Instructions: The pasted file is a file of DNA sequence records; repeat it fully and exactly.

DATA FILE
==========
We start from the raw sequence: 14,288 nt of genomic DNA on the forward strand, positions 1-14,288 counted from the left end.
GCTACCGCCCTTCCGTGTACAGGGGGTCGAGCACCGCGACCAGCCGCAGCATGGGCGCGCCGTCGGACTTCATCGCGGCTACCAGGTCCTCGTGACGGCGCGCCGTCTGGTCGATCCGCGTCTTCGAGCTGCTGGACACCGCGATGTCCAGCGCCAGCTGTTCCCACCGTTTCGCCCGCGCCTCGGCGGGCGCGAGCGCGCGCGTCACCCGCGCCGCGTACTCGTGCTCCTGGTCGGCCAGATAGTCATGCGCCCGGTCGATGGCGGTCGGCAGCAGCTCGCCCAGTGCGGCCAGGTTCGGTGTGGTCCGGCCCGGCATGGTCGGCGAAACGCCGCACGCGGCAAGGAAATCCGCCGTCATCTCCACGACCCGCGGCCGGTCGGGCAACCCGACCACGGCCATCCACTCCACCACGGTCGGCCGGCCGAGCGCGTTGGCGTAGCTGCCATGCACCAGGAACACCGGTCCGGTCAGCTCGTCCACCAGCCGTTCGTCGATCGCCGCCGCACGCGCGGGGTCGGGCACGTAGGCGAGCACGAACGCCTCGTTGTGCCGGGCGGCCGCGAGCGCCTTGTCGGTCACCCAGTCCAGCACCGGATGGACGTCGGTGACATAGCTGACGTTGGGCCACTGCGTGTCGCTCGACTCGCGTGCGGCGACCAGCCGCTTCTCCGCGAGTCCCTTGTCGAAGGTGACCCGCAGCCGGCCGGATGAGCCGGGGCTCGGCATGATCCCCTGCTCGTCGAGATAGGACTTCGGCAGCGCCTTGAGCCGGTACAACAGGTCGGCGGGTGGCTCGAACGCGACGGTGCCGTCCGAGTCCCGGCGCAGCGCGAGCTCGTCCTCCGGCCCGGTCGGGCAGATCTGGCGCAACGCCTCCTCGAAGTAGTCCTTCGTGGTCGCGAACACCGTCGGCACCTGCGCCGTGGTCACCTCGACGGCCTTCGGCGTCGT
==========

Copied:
We start from the raw sequence: 14,288 nt of genomic DNA on the forward strand, positions 1-14,288 counted from the left end.
GCTACCGCCCTTCCGTGTACAGGGGGTCGAGCACCGCGACCAGCCGCAGCATGGGCGCGCCGTCGGACTTCATCGCGGCTACCAGGTCCTCGTGACGGCGCGCCGTCTGGTCGATCCGCGTCTTCGAGCTGCTGGACACCGCGATGTCCAGCGCCAGCTGTTCCCACCGTTTCGCCCGCGCCTCGGCGGGCGCGAGCGCGCGCGTCACCCGCGCCGCGTACTCGTGCTCCTGGTCGGCCAGATAGTCATGCGCCCGGTCGATGGCGGTCGGCAGCAGCTCGCCCAGTGCGGCCAGGTTCGGTGTGGTCCGGCCCGGCATGGTCGGCGAAACGCCGCACGCGGCAAGGAAATCCGCCGTCATCTCCACGACCCGCGGCCGGTCGGGCAACCCGACCACGGCCATCCACTCCACCACGGTCGGCCGGCCGAGCGCGTTGGCGTAGCTGCCATGCACCAGGAACACCGGTCCGGTCAGCTCGTCCACCAGCCGTTCGTCGATCGCCGCCGCACGCGCGGGGTCGGGCACGTAGGCGAGCACGAACGCCTCGTTGTGCCGGGCGGCCGCGAGCGCCTTGTCGGTCACCCAGTCCAGCACCGGATGGACGTCGGTGACATAGCTGACGTTGGGCCACTGCGTGTCGCTCGACTCGCGTGCGGCGACCAGCCGCTTCTCCGCGAGTCCCTTGTCGAAGGTGACCCGCAGCCGGCCGGATGAGCCGGGGCTCGGCATGATCCCCTGCTCGTCGAGATAGGACTTCGGCAGCGCCTTGAGCCGGTACAACAGGTCGGCGGGTGGCTCGAACGCGACGGTGCCGTCCGAGTCCCGGCGCAGCGCGAGCTCGTCCTCCGGCCCGGTCGGGCAGATCTGGCGCAACGCCTCCTCGAAGTAGTCCTTCGTGGTCGCGAACACCGTCGGCACCTGCGCCGTGGTCACCTCGACGGCCTTCGGCGTCGT